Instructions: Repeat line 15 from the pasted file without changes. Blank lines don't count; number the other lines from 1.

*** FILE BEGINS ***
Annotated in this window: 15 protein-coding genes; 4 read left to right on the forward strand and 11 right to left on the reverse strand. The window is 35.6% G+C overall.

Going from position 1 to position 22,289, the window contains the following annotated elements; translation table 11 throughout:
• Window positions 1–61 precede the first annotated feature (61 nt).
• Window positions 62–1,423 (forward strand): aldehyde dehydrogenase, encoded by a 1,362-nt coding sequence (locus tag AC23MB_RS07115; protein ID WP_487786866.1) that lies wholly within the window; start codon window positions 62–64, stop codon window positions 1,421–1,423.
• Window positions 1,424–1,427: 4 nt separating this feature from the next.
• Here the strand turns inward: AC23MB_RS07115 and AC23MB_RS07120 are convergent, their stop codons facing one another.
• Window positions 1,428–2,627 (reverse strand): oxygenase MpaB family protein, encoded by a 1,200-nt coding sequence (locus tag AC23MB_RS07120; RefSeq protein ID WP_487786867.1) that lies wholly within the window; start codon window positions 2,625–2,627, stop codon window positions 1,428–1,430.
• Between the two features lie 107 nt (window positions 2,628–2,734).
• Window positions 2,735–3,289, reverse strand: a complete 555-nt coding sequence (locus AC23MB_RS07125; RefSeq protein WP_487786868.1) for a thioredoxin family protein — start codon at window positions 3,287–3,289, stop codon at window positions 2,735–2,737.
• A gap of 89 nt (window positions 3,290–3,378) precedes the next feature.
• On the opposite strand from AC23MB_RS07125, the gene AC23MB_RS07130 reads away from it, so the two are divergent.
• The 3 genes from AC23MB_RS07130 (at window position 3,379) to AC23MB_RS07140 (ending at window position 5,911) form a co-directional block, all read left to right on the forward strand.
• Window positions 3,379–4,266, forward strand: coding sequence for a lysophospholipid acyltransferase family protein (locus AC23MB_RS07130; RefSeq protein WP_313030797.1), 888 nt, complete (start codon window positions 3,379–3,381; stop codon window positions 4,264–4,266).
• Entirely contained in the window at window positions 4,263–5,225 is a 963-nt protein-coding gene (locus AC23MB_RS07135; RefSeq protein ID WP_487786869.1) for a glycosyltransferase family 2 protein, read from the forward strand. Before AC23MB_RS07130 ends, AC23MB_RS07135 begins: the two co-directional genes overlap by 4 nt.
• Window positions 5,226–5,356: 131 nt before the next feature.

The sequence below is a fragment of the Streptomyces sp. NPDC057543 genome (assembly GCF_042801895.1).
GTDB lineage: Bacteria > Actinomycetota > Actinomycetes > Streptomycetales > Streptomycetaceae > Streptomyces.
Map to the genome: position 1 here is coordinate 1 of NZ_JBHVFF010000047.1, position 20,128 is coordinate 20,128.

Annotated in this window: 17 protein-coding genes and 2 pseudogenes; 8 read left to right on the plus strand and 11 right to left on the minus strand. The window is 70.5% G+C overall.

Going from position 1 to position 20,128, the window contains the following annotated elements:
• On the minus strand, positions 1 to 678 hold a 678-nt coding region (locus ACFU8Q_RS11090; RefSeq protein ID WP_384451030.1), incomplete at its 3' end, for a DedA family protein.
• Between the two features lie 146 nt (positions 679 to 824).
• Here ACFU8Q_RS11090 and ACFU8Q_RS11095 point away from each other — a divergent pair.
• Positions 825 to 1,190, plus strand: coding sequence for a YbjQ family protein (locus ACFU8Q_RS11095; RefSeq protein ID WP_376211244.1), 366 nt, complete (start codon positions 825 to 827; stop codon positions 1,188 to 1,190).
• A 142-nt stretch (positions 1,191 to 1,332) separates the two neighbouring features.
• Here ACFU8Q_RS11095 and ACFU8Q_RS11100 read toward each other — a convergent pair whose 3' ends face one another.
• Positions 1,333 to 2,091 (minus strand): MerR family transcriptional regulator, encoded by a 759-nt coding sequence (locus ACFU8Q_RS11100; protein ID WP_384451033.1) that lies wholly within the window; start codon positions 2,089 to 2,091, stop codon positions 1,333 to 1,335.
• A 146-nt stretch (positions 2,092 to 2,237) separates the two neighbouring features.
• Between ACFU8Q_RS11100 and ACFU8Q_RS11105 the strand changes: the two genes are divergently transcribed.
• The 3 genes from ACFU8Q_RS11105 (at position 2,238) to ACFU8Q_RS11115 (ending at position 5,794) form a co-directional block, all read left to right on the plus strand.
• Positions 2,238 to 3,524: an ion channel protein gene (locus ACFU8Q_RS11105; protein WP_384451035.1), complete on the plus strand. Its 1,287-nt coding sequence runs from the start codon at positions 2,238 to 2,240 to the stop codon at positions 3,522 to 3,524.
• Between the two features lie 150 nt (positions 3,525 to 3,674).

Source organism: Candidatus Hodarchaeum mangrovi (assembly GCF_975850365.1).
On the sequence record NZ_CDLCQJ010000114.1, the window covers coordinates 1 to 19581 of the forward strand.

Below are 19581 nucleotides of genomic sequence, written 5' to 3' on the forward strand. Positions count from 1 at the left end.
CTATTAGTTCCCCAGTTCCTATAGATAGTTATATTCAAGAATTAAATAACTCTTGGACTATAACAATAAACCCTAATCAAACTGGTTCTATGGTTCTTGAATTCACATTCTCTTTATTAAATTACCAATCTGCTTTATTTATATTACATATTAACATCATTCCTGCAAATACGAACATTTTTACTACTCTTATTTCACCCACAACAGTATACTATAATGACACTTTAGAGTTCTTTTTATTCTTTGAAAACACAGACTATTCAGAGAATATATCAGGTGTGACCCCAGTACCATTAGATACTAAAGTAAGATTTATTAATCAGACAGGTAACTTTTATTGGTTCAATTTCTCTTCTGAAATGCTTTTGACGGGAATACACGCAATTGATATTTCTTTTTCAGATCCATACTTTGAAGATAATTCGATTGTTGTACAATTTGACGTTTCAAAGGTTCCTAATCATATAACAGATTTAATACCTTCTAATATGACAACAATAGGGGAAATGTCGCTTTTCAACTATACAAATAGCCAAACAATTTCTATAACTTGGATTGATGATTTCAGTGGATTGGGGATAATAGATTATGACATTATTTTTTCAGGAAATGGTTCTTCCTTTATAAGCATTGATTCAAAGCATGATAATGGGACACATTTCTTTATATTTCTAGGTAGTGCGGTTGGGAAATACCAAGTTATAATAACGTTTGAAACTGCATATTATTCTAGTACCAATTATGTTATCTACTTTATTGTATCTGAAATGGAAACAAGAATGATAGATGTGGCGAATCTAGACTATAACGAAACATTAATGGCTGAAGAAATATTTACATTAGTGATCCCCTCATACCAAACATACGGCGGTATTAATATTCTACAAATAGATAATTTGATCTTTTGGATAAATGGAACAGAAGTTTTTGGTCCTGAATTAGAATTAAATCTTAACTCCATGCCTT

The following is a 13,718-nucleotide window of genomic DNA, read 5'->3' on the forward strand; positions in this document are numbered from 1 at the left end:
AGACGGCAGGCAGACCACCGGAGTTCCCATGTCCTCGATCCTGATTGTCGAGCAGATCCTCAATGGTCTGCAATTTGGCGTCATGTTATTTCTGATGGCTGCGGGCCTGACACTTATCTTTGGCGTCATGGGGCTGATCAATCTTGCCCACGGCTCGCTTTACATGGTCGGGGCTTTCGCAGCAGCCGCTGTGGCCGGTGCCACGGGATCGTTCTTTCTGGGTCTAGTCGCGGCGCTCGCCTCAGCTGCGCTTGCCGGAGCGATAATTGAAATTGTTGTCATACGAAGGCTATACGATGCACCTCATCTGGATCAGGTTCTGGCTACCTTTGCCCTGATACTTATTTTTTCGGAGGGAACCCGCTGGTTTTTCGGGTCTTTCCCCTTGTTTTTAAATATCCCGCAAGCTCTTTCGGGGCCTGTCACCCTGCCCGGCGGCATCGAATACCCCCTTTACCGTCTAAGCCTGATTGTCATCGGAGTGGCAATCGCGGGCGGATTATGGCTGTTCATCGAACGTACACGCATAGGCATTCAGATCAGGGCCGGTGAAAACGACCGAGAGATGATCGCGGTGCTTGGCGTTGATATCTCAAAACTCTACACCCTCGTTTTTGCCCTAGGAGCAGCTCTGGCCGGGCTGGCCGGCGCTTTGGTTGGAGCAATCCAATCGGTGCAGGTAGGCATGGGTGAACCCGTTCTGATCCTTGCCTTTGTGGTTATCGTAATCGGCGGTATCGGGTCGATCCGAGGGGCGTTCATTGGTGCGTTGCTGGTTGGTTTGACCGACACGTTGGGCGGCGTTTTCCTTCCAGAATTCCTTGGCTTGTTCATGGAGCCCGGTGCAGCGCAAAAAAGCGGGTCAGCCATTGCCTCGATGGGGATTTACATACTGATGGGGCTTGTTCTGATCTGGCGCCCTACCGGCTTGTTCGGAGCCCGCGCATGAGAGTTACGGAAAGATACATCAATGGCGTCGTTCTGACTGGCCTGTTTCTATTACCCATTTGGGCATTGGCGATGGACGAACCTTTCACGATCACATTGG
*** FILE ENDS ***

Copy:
• Window positions 5,226–5,356: 131 nt before the next feature.